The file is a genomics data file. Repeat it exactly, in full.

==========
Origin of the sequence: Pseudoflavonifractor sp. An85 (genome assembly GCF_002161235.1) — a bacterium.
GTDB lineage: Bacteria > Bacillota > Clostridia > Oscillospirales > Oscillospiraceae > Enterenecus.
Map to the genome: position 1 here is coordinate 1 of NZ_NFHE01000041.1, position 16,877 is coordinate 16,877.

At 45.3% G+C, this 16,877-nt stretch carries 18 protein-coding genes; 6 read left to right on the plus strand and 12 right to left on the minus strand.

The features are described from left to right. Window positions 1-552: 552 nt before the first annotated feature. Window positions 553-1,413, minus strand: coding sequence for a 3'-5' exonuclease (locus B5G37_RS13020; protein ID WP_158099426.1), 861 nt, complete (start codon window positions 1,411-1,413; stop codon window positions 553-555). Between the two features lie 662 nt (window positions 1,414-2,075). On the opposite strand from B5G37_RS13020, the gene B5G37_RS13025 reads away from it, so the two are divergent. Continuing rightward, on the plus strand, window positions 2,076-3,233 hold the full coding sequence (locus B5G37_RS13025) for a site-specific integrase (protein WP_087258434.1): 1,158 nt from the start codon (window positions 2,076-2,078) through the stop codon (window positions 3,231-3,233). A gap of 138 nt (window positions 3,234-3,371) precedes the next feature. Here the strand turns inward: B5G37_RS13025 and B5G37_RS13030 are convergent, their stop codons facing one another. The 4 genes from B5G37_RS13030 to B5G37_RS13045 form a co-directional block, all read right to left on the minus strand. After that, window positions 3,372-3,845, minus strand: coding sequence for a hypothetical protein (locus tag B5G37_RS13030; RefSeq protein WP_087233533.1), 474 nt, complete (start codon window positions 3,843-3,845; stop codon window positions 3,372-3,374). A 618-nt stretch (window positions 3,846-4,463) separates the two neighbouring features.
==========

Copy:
Origin of the sequence: Pseudoflavonifractor sp. An85 (genome assembly GCF_002161235.1) — a bacterium.
GTDB lineage: Bacteria > Bacillota > Clostridia > Oscillospirales > Oscillospiraceae > Enterenecus.
Map to the genome: position 1 here is coordinate 1 of NZ_NFHE01000041.1, position 16,877 is coordinate 16,877.

At 45.3% G+C, this 16,877-nt stretch carries 18 protein-coding genes; 6 read left to right on the plus strand and 12 right to left on the minus strand.

The features are described from left to right. Window positions 1-552: 552 nt before the first annotated feature. Window positions 553-1,413, minus strand: coding sequence for a 3'-5' exonuclease (locus B5G37_RS13020; protein ID WP_158099426.1), 861 nt, complete (start codon window positions 1,411-1,413; stop codon window positions 553-555). Between the two features lie 662 nt (window positions 1,414-2,075). On the opposite strand from B5G37_RS13020, the gene B5G37_RS13025 reads away from it, so the two are divergent. Continuing rightward, on the plus strand, window positions 2,076-3,233 hold the full coding sequence (locus B5G37_RS13025) for a site-specific integrase (protein WP_087258434.1): 1,158 nt from the start codon (window positions 2,076-2,078) through the stop codon (window positions 3,231-3,233). A gap of 138 nt (window positions 3,234-3,371) precedes the next feature. Here the strand turns inward: B5G37_RS13025 and B5G37_RS13030 are convergent, their stop codons facing one another. The 4 genes from B5G37_RS13030 to B5G37_RS13045 form a co-directional block, all read right to left on the minus strand. After that, window positions 3,372-3,845, minus strand: coding sequence for a hypothetical protein (locus tag B5G37_RS13030; RefSeq protein WP_087233533.1), 474 nt, complete (start codon window positions 3,843-3,845; stop codon window positions 3,372-3,374). A 618-nt stretch (window positions 3,846-4,463) separates the two neighbouring features.